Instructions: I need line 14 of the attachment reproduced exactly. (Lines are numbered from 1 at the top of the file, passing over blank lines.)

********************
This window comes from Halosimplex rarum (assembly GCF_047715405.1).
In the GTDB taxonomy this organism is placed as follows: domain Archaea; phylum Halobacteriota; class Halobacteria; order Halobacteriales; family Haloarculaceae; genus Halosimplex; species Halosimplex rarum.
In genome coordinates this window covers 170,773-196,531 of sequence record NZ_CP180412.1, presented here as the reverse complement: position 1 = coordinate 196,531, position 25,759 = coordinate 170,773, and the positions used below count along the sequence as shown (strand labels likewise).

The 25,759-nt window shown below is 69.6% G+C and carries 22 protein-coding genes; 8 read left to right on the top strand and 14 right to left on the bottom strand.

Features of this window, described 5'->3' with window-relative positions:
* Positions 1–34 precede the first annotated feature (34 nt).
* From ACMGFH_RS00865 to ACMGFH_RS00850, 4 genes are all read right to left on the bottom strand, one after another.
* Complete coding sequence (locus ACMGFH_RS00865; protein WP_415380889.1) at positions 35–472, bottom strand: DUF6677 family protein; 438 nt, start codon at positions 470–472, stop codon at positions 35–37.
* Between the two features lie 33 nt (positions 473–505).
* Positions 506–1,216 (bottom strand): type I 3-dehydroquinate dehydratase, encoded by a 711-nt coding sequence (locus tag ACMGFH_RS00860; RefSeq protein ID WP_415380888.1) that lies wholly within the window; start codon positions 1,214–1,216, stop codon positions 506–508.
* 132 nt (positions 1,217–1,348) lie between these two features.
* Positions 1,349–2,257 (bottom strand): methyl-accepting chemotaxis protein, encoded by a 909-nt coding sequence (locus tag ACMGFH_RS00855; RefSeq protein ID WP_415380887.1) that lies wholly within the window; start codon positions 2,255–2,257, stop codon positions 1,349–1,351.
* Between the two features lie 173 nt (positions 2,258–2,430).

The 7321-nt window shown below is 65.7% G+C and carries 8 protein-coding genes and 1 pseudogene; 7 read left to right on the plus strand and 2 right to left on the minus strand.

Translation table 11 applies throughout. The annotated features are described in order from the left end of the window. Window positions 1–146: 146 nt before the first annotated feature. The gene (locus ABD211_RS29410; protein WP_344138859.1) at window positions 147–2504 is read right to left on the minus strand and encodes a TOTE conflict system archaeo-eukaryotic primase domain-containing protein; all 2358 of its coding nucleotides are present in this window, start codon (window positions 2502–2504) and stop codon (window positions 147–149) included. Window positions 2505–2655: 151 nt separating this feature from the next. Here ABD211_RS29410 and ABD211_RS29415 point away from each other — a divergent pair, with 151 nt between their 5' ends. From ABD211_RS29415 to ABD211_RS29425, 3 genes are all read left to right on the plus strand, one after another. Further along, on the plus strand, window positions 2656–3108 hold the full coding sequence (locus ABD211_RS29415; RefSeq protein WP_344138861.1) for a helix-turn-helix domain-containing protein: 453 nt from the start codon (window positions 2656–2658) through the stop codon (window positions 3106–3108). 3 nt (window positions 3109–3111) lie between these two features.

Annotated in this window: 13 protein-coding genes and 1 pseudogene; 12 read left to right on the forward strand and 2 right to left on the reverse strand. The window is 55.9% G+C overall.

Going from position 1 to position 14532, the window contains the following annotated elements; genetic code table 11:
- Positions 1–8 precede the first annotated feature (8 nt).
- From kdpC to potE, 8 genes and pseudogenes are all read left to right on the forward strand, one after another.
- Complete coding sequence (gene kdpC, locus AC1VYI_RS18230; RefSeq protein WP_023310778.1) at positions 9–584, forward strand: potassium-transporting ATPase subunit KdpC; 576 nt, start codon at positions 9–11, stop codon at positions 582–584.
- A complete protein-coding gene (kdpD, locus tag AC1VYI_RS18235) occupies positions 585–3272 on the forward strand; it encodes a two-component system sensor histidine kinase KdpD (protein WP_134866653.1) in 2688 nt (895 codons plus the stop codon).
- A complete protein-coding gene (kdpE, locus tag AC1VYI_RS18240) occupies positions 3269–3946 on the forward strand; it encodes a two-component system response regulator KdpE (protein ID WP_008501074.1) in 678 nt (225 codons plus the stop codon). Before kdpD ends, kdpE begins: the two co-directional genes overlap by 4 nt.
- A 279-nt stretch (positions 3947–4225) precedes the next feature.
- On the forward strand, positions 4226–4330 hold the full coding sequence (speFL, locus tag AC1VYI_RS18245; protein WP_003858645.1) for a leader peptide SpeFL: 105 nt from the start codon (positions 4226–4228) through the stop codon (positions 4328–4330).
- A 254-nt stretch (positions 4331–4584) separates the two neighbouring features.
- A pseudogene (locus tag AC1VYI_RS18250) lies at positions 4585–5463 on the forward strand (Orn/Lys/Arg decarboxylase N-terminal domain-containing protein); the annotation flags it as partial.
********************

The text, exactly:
The 7321-nt window shown below is 65.7% G+C and carries 8 protein-coding genes and 1 pseudogene; 7 read left to right on the plus strand and 2 right to left on the minus strand.